My dissertation “Wealth without Power: The Rise of Chinese Private Business Elites and Their Relationship to the Communist Party” examines a novel puzzle in state-business relations in modern China. Provided that while business elites in the post-Soviet states have engaged in state capture, how and why has China developed a system of crony communism, in which private business elites aim to neither capture the party-state nor promote democracy?
I employ a mixed-method approach, including an original biographical dataset of the top 500 wealthiest people in China, archives and government documents from the Chinese Academy and the Shanghai Academy of Social Sciences, Annual China Rich List from the Hurun Research Center, and evidence from an 11-month fieldwork of 93 in-depth interviews with business elites, scholars, and government officials in four cities.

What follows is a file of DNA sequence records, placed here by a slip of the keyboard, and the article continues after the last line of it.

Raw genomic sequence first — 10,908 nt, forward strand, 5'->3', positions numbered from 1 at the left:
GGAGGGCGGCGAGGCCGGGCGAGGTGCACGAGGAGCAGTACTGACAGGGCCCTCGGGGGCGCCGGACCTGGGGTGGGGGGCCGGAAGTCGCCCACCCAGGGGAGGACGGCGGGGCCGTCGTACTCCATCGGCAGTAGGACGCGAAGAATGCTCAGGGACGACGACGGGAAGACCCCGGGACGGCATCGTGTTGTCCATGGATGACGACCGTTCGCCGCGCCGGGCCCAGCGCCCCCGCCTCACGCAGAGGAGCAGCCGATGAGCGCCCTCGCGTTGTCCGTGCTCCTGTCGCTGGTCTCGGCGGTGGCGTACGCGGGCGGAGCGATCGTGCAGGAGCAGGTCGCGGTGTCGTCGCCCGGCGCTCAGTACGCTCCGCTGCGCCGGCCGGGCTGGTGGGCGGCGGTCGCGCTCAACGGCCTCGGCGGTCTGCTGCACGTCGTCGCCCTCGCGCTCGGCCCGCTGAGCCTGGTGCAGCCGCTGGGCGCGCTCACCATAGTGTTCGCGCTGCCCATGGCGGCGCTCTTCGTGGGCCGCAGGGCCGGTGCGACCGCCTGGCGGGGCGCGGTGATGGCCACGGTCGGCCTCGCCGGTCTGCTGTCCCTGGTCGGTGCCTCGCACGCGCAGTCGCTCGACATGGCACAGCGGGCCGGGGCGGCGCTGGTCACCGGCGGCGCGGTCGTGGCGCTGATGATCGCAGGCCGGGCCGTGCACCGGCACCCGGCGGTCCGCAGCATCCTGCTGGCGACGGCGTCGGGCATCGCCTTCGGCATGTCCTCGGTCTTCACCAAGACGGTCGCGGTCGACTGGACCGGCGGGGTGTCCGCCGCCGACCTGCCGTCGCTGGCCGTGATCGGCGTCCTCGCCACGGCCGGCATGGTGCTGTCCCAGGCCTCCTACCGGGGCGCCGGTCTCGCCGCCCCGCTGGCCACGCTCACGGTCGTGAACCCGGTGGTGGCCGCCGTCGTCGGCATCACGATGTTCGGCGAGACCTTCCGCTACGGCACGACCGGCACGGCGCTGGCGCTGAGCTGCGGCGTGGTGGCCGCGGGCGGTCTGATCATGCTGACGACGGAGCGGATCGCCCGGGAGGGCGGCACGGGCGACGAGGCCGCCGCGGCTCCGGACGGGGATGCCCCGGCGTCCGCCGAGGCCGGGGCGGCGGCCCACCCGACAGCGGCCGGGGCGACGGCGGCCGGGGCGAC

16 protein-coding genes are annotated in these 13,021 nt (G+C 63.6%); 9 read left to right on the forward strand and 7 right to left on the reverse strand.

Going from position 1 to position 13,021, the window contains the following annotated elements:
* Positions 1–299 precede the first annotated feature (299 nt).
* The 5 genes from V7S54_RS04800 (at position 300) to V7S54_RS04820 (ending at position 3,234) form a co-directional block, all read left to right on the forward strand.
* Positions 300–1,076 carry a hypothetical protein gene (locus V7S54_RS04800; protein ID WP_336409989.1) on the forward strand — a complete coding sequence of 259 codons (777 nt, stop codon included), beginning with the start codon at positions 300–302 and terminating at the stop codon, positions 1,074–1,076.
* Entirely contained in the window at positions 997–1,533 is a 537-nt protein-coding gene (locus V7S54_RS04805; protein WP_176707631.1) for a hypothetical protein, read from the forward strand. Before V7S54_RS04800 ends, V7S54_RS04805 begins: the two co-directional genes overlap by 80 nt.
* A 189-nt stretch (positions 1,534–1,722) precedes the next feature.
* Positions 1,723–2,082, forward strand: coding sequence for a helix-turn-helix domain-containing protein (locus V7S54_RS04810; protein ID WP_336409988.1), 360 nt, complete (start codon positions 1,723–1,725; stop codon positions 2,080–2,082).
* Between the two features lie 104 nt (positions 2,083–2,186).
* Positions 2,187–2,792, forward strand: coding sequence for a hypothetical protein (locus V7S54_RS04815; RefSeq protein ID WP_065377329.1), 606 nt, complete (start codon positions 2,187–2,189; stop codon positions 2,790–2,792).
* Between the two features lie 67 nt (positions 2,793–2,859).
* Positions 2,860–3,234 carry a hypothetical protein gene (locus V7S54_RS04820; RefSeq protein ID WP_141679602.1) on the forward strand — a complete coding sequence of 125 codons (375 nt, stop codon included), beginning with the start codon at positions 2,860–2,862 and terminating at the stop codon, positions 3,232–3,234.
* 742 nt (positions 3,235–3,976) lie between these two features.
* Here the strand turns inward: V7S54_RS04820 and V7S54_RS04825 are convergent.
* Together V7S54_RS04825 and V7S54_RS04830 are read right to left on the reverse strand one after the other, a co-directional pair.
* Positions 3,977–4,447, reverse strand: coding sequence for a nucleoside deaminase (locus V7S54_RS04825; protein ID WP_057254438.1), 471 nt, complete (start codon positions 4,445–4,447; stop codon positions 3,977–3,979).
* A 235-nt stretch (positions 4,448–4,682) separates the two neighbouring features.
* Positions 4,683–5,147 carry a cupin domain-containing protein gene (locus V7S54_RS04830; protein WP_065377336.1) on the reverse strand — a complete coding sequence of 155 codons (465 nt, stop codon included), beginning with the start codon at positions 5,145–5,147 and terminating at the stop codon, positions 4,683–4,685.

It details how the super-rich have become a particular target of the CCP, which aims to monitor them and channel their involvement in politics in ways that minimize their potentials to capture the state and maximize their willingness to cooperate with the regime. Specifically, co-optation is secured through the access to seats in the Congress and coercion is deployed through anti-corruption investigations. This mixed strategy has allowed the party-state to embrace and control the super-rich in the private economy.